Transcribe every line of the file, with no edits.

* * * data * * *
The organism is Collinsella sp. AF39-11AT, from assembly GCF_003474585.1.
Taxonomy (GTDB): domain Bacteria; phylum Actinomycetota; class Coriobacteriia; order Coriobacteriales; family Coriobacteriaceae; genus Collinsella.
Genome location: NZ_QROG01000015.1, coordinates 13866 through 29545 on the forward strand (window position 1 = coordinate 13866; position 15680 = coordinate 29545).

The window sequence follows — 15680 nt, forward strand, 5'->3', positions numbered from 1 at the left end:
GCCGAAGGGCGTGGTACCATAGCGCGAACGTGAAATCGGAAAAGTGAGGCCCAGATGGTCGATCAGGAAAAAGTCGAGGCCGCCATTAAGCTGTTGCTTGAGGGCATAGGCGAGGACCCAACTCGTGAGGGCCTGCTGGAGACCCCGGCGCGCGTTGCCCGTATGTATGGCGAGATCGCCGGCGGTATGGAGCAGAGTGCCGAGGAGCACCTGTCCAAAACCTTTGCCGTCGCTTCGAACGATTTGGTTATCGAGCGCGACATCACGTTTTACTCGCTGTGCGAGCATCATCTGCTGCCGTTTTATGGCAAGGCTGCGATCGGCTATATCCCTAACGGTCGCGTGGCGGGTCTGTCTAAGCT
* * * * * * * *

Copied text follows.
The organism is Collinsella sp. AF39-11AT, from assembly GCF_003474585.1.
Taxonomy (GTDB): domain Bacteria; phylum Actinomycetota; class Coriobacteriia; order Coriobacteriales; family Coriobacteriaceae; genus Collinsella.
Genome location: NZ_QROG01000015.1, coordinates 13866 through 29545 on the forward strand (window position 1 = coordinate 13866; position 15680 = coordinate 29545).

The window sequence follows — 15680 nt, forward strand, 5'->3', positions numbered from 1 at the left end:
GCCGAAGGGCGTGGTACCATAGCGCGAACGTGAAATCGGAAAAGTGAGGCCCAGATGGTCGATCAGGAAAAAGTCGAGGCCGCCATTAAGCTGTTGCTTGAGGGCATAGGCGAGGACCCAACTCGTGAGGGCCTGCTGGAGACCCCGGCGCGCGTTGCCCGTATGTATGGCGAGATCGCCGGCGGTATGGAGCAGAGTGCCGAGGAGCACCTGTCCAAAACCTTTGCCGTCGCTTCGAACGATTTGGTTATCGAGCGCGACATCACGTTTTACTCGCTGTGCGAGCATCATCTGCTGCCGTTTTATGGCAAGGCTGCGATCGGCTATATCCCTAACGGTCGCGTGGCGGGTCTGTCTAAGCT